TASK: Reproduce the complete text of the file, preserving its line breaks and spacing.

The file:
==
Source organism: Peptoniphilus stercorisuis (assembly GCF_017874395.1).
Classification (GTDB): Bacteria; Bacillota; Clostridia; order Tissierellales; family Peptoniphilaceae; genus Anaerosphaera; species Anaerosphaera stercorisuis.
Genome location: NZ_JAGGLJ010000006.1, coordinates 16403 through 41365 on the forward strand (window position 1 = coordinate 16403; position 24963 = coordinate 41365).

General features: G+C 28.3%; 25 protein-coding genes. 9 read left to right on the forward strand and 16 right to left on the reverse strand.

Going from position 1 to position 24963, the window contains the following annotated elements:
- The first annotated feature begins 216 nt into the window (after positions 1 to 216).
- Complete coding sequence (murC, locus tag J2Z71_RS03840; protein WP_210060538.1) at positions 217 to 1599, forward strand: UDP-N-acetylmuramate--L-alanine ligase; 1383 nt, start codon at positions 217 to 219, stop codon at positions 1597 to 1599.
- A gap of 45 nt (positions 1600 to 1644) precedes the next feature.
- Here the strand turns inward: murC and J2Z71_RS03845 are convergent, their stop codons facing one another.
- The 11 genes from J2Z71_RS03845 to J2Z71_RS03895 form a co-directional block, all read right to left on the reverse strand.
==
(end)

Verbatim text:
Source organism: Peptoniphilus stercorisuis (assembly GCF_017874395.1).
Classification (GTDB): Bacteria; Bacillota; Clostridia; order Tissierellales; family Peptoniphilaceae; genus Anaerosphaera; species Anaerosphaera stercorisuis.
Genome location: NZ_JAGGLJ010000006.1, coordinates 16403 through 41365 on the forward strand (window position 1 = coordinate 16403; position 24963 = coordinate 41365).

General features: G+C 28.3%; 25 protein-coding genes. 9 read left to right on the forward strand and 16 right to left on the reverse strand.

Going from position 1 to position 24963, the window contains the following annotated elements:
- The first annotated feature begins 216 nt into the window (after positions 1 to 216).
- Complete coding sequence (murC, locus tag J2Z71_RS03840; protein WP_210060538.1) at positions 217 to 1599, forward strand: UDP-N-acetylmuramate--L-alanine ligase; 1383 nt, start codon at positions 217 to 219, stop codon at positions 1597 to 1599.
- A gap of 45 nt (positions 1600 to 1644) precedes the next feature.
- Here the strand turns inward: murC and J2Z71_RS03845 are convergent, their stop codons facing one another.
- The 11 genes from J2Z71_RS03845 to J2Z71_RS03895 form a co-directional block, all read right to left on the reverse strand.